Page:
Sunday, 30 October 2011

Coastal Squeeze, Humber Estuary.

On Friday we did our first bit of fieldwork for the Ocean and Coastal Processes module that we have to do. We jumped on the coach towards Grimsby and Cleethorpes in order to investigate the effects by comparing both sites. Grimsby docks were created in the 19th century resulting in a two way 'coastal squeeze' with both rising sea levels and a manmade structure. It was actually a very fun day and so good to be out in the open air doing some field work, getting a little muddy and wet along the way (it is all part of the fun).

We had split off into two groups. I didn't fancy getting stuck in the mud (I've done it too many times and I end up falling in, something I didn't want to do) and it was a lovely day (photo opportunity as you shall see later) and so I chose to visit the Cleethorpes site. Here we sampled along a transect across the intertidal zone (1000m in Cleethorpes, 400m in Grimsby). Sampling involved taking four core samples (for infauna) and two sediment samples. This was all simple enough at the strandline (where we started) but as soon as we went into the wetter sand it got increasingly more difficult since it was harder to remove from the cores and we were slowly sinking into the quick-sand like surface.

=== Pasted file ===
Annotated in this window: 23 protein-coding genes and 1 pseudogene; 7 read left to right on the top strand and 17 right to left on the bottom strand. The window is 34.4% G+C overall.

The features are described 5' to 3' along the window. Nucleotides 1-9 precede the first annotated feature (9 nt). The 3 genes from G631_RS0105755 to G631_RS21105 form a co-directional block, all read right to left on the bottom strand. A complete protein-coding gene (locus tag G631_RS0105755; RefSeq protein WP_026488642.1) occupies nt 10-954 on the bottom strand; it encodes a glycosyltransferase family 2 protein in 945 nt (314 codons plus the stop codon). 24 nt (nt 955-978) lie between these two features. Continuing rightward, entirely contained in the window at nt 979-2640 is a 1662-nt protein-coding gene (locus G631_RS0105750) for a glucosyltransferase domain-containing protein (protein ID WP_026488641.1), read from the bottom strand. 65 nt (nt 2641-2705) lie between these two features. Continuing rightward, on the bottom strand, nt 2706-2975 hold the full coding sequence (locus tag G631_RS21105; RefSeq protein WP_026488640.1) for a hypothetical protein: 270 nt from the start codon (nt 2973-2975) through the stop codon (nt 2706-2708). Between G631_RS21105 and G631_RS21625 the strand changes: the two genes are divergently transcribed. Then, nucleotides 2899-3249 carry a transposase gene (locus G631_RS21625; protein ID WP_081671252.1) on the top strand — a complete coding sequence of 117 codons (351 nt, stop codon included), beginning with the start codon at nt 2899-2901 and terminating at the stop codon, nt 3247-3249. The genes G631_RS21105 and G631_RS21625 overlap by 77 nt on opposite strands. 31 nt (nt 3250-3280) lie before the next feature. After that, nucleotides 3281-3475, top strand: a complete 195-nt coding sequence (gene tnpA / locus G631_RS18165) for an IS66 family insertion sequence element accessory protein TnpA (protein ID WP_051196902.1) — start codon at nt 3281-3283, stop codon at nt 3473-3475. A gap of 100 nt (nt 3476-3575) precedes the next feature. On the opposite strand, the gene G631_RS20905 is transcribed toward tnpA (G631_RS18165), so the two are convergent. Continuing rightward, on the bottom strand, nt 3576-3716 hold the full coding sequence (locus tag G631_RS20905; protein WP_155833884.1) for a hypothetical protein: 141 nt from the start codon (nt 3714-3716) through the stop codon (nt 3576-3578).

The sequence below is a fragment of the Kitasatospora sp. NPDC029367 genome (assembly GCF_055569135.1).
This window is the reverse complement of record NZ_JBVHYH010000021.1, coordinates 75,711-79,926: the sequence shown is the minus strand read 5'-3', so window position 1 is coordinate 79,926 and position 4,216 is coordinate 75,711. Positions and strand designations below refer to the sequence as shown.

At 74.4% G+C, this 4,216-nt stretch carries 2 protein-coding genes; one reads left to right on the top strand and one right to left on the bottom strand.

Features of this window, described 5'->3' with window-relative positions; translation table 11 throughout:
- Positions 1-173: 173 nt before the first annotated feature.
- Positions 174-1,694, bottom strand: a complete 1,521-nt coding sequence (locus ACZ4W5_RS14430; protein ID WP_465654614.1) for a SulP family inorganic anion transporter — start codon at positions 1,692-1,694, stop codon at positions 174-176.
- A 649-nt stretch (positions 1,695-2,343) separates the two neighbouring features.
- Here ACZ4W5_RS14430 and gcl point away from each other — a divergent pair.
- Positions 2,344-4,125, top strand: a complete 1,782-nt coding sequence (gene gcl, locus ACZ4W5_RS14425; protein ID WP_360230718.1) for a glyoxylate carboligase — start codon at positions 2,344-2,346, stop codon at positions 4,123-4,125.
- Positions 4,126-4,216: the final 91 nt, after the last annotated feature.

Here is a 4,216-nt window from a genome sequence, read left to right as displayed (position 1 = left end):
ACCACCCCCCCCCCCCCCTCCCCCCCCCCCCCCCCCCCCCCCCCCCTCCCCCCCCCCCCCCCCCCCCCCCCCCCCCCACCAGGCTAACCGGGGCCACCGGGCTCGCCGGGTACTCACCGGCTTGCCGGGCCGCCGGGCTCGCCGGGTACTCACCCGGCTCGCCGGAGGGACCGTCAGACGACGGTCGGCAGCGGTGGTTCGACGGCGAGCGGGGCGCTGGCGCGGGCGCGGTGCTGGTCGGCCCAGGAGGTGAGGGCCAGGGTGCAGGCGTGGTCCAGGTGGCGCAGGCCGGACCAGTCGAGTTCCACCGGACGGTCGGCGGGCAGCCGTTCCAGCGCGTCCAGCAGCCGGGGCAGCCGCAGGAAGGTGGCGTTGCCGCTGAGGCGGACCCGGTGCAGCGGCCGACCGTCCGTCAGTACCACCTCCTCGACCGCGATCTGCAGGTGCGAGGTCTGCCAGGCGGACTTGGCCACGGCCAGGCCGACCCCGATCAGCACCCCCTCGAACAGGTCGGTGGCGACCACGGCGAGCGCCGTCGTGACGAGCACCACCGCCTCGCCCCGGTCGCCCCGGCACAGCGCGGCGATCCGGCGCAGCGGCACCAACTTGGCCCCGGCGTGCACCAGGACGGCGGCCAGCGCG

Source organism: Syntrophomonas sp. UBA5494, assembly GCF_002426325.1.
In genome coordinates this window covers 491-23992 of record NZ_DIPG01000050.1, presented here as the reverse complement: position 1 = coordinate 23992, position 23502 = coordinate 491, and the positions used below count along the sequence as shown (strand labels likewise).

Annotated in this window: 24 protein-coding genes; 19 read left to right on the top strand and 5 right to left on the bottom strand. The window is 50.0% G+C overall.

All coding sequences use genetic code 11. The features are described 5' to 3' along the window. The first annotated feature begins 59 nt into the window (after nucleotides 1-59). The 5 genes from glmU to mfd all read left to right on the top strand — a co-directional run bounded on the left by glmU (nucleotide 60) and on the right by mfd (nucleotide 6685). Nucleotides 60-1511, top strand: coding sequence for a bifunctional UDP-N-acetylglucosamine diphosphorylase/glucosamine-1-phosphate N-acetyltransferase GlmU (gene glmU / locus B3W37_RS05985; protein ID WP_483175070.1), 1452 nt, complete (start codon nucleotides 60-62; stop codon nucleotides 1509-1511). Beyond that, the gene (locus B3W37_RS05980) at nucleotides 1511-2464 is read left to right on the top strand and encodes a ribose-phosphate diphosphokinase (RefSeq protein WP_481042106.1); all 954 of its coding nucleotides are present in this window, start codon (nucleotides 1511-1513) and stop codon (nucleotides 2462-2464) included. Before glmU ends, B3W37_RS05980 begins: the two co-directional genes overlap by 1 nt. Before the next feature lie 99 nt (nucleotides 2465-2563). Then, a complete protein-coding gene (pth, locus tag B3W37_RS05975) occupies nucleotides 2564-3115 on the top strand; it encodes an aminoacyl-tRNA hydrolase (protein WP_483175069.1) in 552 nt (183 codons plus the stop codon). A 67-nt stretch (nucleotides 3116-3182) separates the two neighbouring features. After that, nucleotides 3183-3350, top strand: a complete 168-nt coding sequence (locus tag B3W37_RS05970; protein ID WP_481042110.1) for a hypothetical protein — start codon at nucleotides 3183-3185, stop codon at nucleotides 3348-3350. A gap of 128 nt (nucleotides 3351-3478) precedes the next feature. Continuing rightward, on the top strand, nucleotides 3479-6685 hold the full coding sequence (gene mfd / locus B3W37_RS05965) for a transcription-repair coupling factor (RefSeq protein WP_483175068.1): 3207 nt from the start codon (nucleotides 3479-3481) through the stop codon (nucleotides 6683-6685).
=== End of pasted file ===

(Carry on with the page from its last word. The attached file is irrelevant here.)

Standard photo of the muddy wellies

The site at Cleethorpes and the beautiful weather.

I love this photo with the mounds of sands and the pools of water. This was at about 1000m from the strandline.

The sunshine.

Some of the group in action with the infauna core samples.

No comments:

Post a Comment